15. Epithelial vanin-1 controls inflammation-driven carcinogenesis in the colitis-associated colon cancer model.

    PubMed

    Pouyet, Laurent; Roisin-Bouffay, Céline; Clément, Aurélie; Millet, Virginie; Garcia, Stéphane; Chasson, Lionel; Issaly, Nathalie; Rostan, Agathe; Hofman, Paul; Naquet, Philippe; Galland, Franck

    2010-01-01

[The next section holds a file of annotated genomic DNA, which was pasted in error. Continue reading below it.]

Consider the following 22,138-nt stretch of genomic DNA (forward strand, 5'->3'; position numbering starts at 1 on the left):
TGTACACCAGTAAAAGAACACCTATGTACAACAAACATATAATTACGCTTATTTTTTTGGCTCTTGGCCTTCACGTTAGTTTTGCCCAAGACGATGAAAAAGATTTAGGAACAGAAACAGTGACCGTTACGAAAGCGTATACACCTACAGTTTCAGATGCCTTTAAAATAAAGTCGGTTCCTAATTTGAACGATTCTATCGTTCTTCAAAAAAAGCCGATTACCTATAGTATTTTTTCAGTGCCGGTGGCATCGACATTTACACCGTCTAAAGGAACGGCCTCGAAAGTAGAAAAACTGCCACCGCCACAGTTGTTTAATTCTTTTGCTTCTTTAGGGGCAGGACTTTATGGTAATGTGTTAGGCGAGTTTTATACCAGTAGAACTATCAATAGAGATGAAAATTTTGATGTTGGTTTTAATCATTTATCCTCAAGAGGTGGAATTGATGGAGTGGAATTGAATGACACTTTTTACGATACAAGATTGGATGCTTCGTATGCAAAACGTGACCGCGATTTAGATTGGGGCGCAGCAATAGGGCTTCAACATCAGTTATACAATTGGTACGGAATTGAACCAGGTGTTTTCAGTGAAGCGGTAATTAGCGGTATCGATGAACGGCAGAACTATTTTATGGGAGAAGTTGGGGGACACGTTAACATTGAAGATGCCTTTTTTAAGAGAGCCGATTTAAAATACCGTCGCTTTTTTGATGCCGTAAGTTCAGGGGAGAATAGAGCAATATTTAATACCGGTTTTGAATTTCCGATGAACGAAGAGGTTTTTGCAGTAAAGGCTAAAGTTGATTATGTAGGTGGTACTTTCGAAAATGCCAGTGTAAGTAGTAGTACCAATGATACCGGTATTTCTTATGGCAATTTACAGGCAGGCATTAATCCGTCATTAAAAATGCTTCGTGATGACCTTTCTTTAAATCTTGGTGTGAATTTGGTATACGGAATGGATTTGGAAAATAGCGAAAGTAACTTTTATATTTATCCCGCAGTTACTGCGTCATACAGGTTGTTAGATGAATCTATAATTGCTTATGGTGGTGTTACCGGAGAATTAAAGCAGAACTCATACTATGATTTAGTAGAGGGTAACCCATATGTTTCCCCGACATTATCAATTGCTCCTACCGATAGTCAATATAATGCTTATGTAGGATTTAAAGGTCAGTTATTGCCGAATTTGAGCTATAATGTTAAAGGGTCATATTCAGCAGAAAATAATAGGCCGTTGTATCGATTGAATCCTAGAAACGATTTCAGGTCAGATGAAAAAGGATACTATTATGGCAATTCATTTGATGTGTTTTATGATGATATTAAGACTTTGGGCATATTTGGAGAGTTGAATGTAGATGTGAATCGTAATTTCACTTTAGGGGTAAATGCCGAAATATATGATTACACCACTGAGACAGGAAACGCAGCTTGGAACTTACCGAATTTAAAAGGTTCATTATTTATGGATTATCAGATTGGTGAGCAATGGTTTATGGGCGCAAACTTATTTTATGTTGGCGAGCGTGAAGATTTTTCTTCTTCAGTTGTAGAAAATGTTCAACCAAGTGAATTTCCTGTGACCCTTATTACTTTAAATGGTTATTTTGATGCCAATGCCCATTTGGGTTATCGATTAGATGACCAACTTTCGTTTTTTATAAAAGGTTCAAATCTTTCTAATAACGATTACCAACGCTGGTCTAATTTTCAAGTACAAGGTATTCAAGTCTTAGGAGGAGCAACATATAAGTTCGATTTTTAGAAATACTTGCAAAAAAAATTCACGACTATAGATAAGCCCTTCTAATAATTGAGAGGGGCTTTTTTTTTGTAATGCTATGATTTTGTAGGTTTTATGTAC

Vanin-1 is an epithelial pantetheinase that provides cysteamine to tissue and regulates response to stress. Vanin-1 is expressed by enterocytes, and its absence limits intestinal epithelial cell production of proinflammatory signals. A link between chronic active inflammation and cancer is illustrated in patients with ulcerative colitis, who have an augmented risk of developing colorectal cancer. Indeed, sustained inflammation provides advantageous growth conditions to tumors. We examined whether epithelial cells affect tumorigenesis through vanin-1-dependent modulation of colonic inflammation. To vanin-1(-/-) mice, we applied the colitis-associated cancer (CAC) protocol, which combines injection of azoxymethane (AOM) with repeated administrations of dextran sodium sulfate (DSS). We numbered tumors and quantified macrophage infiltration and molecular markers of cell death and proliferation. We also tested DSS-induced colitis. We scored survival, tissue damages, proinflammatory cytokine production, and tissue regeneration. Finally, we explored activation pathways by biochemical analysis on purified colonic epithelial cells (CECs) and in situ immunofluorescence. Vanin-1(-/-) mice displayed a drastically reduced incidence of colorectal cancer in the CAC protocol and manifested mild clinical signs of DSS-induced colitis. The early impact of vanin-1 deficiency on tumor induction was directly correlated to the amount of inflammation and subsequent epithelial proliferation rather than cell death rate; all this was linked to the modulation of NF-kappaB pathway activation in CECs. These results emphasize the importance of the intestinal epithelium in the control of mucosal inflammation acting as a cofactor in carcinogenesis. This might lead to novel anti-inflammatory strategies useful in cancer therapy.